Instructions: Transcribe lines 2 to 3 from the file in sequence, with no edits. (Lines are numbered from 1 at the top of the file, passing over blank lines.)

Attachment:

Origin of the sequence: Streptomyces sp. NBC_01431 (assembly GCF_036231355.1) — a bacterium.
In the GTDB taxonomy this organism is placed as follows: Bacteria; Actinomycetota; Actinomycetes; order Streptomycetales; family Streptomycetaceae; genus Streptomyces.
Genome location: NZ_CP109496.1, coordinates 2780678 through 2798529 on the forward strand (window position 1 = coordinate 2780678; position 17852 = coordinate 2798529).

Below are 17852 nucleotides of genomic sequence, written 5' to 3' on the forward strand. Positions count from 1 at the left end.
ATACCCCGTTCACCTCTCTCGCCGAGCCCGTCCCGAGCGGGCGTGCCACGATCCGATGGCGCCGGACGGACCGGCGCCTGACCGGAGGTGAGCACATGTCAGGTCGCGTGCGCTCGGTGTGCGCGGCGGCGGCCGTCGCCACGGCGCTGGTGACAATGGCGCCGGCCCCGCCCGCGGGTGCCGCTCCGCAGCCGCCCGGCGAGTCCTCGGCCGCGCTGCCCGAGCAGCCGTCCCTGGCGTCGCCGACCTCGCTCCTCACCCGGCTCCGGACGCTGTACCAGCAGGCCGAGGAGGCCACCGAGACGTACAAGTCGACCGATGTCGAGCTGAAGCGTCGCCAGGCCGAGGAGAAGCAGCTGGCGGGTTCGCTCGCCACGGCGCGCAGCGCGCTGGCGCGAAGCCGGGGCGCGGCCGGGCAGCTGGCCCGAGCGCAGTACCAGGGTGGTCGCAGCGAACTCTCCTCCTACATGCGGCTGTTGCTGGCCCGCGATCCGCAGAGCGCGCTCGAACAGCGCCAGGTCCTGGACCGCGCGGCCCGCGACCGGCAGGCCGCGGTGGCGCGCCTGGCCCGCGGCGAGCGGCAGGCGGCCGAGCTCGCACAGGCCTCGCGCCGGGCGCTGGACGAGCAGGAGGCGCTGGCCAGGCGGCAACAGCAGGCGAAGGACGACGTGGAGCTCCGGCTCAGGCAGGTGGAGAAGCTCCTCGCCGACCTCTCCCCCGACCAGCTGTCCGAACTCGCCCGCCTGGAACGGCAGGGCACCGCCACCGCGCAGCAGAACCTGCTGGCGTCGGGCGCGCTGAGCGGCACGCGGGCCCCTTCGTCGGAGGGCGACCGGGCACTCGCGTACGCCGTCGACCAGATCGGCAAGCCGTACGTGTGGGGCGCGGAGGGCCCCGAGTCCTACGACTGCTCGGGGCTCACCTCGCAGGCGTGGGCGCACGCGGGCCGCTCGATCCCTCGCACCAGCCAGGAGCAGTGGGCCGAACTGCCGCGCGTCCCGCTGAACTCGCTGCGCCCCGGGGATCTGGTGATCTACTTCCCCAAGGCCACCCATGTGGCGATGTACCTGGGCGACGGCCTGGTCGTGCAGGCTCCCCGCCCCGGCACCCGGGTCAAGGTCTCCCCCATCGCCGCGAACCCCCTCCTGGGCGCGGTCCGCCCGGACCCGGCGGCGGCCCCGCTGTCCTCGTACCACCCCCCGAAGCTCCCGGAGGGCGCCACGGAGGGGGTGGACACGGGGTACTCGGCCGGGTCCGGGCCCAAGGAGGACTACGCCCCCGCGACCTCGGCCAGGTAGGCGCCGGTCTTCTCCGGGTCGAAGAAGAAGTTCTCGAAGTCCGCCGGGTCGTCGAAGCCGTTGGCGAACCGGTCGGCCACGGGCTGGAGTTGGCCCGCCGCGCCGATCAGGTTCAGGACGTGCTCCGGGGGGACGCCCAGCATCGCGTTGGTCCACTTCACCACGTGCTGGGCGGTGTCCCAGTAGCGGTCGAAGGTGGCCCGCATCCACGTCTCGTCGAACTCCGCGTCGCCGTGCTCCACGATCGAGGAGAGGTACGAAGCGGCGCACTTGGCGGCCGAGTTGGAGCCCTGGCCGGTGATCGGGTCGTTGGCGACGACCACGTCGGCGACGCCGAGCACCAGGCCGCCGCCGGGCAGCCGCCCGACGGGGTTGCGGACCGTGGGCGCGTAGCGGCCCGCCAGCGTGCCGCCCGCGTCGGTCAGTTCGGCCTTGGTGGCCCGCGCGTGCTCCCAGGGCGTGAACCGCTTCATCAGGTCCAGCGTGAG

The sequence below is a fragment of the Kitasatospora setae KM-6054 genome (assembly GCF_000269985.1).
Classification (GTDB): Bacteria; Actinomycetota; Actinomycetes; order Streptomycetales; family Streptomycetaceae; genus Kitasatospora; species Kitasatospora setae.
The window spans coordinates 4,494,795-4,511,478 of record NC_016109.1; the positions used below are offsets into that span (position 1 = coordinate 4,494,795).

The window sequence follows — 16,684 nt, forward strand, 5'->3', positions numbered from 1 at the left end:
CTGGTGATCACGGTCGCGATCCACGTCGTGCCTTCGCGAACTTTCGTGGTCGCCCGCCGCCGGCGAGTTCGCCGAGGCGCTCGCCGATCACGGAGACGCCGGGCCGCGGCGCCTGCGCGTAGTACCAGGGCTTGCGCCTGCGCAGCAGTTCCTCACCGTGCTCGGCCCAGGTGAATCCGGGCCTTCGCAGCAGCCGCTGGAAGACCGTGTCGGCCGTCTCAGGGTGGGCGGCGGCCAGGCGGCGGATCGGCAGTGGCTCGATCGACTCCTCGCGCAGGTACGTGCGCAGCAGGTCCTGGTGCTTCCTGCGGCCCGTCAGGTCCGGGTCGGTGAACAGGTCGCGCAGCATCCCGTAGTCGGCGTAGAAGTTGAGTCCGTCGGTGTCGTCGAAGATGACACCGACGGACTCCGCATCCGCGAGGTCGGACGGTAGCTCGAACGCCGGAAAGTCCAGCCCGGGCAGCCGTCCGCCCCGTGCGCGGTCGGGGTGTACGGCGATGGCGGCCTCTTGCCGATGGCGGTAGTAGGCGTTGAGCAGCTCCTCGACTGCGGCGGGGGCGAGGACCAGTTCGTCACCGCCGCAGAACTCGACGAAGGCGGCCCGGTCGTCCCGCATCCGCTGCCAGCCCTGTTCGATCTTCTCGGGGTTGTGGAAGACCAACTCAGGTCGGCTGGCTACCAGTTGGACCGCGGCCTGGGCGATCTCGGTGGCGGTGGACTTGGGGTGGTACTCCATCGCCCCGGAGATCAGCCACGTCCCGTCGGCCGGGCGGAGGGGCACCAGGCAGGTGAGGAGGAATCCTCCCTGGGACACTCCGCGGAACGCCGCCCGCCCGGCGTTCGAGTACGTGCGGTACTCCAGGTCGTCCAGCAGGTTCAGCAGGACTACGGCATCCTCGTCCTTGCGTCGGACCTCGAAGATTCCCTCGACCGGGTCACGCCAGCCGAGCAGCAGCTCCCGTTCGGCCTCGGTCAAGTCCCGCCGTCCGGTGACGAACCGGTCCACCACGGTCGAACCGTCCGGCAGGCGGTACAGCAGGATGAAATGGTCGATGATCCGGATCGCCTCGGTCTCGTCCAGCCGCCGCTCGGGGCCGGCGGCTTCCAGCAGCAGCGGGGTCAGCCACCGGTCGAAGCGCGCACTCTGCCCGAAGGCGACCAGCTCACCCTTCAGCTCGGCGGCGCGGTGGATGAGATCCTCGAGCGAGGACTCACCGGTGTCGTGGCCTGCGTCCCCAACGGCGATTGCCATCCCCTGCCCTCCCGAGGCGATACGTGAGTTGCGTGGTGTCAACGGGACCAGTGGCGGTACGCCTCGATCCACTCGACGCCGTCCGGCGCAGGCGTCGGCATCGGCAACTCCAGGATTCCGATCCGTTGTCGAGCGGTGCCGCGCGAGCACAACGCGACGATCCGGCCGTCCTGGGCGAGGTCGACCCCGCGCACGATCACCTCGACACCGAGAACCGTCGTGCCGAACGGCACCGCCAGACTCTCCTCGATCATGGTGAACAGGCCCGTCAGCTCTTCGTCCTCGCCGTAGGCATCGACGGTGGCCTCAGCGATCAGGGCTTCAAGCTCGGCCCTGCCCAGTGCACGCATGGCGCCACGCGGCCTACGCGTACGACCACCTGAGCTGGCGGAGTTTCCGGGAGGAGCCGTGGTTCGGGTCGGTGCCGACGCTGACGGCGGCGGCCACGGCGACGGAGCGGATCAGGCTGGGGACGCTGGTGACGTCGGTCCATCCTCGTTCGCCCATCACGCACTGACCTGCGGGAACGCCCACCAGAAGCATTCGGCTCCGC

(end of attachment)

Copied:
In the GTDB taxonomy this organism is placed as follows: Bacteria; Actinomycetota; Actinomycetes; order Streptomycetales; family Streptomycetaceae; genus Streptomyces.
Genome location: NZ_CP109496.1, coordinates 2780678 through 2798529 on the forward strand (window position 1 = coordinate 2780678; position 17852 = coordinate 2798529).